WASHINGTON — Donald Trump’s real estate company actively pursued plans for a commercial development in Moscow while he was running for president, Trump Organization lawyers said in documents reviewed and reported by US media Monday.
The involvement by the then-candidate in a proposed commercial property in Russia contradicts Trump’s repeated declarations during the presidential campaign that he had no business ties to the country.
The deal, in which a Trump Tower-style edifice was planned for Moscow, reached the “letter of intent” stage, but ultimately was not finalized, the Trump Organization’s chief counsel at the time, Michael Cohen, told ABC News in a statement.
“Certain documents in the production reference a proposal for ‘Trump Tower Moscow,’ which contemplated a private real estate development in Russia,” Cohen said.
The Washington Post quoted portions of an email from Cohen to Dmitry Peskov, a top aide to Russian President Vladimir Putin, citing a person familiar with it.
“Over the past few months I have been working with a company based in Russia regarding the development of a Trump Tower-Moscow project in Moscow City,” Cohen wrote, according to the Washington Post. “Without getting into lengthy specifics, the communication between our two sides has stalled. As this project is too important, I am hereby requesting your assistance.”
The decision to pursue the proposal was “unrelated” to Trump’s presidential campaign, Cohen said. But he added that he personally told Trump about the proposal “on three occasions, including signing a non-binding letter of intent in 2015.”
According to ABC, the revelation came as Cohen’s attorney provided several documents and emails to US congressional investigators.
The commercial proposal was first reported Monday by The Washington Post.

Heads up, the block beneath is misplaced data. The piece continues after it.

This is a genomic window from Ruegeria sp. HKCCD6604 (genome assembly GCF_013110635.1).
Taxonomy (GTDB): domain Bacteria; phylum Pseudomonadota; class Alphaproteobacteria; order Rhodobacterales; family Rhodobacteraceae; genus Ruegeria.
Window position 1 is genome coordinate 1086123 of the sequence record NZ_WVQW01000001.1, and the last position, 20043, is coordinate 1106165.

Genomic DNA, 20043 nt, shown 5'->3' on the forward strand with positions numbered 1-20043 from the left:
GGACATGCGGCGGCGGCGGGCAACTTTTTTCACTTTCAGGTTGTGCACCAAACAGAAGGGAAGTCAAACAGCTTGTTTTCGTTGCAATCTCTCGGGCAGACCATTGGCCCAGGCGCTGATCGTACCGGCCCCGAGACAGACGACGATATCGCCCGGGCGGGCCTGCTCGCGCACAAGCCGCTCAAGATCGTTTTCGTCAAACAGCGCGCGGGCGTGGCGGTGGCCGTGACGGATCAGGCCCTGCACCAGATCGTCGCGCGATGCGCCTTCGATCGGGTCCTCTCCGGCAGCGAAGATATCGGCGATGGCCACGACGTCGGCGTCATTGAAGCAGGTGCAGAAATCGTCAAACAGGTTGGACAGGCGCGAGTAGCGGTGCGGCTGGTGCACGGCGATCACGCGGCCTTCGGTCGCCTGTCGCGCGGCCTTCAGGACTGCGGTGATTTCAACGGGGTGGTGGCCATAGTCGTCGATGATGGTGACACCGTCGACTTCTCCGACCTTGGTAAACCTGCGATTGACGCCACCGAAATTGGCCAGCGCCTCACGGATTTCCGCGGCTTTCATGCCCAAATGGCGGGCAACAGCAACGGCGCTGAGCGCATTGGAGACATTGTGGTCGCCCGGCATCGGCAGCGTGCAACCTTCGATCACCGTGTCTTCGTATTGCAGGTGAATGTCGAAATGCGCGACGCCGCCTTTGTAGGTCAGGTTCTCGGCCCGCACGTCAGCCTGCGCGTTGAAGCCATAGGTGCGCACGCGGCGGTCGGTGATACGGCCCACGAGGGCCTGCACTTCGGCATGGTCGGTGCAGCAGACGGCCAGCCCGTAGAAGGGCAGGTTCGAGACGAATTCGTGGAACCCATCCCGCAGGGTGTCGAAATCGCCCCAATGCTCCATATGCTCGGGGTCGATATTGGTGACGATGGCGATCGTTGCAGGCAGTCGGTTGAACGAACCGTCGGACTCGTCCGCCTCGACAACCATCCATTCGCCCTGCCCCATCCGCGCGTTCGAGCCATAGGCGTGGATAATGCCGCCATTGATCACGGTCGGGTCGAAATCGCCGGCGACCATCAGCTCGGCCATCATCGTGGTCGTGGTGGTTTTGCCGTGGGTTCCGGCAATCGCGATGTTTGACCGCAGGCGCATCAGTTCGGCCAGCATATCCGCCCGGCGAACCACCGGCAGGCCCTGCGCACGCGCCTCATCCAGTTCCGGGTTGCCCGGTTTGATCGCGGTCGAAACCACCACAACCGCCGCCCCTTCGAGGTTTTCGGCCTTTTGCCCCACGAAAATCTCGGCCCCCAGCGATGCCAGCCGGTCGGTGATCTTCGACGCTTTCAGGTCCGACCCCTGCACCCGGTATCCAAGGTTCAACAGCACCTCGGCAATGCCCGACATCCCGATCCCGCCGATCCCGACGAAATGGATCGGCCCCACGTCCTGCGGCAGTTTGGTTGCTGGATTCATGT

The newspaper detailed how a Russian-born real estate developer, Felix Sater, urged Trump to push the deal.
Sater also boasted of his ties to Putin, saying he could get the Russian president to say “great things” about Trump, according to people briefed on the exchange.
“Our boy can become president of the USA and we can engineer it,” Sater wrote in a November 2015 email quoted by The New York Times.
“I will get all of Putin’s team to buy in on this, I will manage this process.”
Cohen said in a statement that he dismissed Sater’s comments as puffery and never actually arranged a trip to Russia to pursue the deal, according to The New York Times.
The reported exchanges form some of the strongest signals yet that Trump was connected — at least through his company — to Russia, a country that US intelligence leaders have concluded sought to sway the US presidential election in Trump’s favor.
The US Justice Department and congressional committees are probing the extent of the ties and collusion, if any, between Trump’s campaign and Russia.
Sater, according to the reports, said he had arranged financing for the deal through Russia’s VTB Bank, which was under US sanctions for its alleged involvement in Moscow’s intervention in Ukraine.
Times of Israel staff contributed to this report